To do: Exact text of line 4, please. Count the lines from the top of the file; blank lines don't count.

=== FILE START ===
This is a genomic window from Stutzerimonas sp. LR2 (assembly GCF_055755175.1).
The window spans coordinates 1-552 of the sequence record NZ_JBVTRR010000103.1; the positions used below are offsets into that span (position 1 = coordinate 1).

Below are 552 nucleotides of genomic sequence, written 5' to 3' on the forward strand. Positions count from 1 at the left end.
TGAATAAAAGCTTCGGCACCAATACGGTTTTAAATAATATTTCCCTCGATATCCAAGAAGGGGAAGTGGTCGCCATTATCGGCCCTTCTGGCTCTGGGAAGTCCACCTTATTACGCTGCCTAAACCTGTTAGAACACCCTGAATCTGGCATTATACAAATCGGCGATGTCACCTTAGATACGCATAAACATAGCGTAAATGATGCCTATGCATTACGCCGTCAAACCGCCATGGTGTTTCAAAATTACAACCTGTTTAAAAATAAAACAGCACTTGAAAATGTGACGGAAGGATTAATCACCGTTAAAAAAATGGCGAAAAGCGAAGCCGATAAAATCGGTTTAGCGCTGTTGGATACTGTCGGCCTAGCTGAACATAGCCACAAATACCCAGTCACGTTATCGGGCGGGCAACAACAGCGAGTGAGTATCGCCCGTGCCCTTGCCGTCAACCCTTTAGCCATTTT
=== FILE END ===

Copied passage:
TGAATAAAAGCTTCGGCACCAATACGGTTTTAAATAATATTTCCCTCGATATCCAAGAAGGGGAAGTGGTCGCCATTATCGGCCCTTCTGGCTCTGGGAAGTCCACCTTATTACGCTGCCTAAACCTGTTAGAACACCCTGAATCTGGCATTATACAAATCGGCGATGTCACCTTAGATACGCATAAACATAGCGTAAATGATGCCTATGCATTACGCCGTCAAACCGCCATGGTGTTTCAAAATTACAACCTGTTTAAAAATAAAACAGCACTTGAAAATGTGACGGAAGGATTAATCACCGTTAAAAAAATGGCGAAAAGCGAAGCCGATAAAATCGGTTTAGCGCTGTTGGATACTGTCGGCCTAGCTGAACATAGCCACAAATACCCAGTCACGTTATCGGGCGGGCAACAACAGCGAGTGAGTATCGCCCGTGCCCTTGCCGTCAACCCTTTAGCCATTTT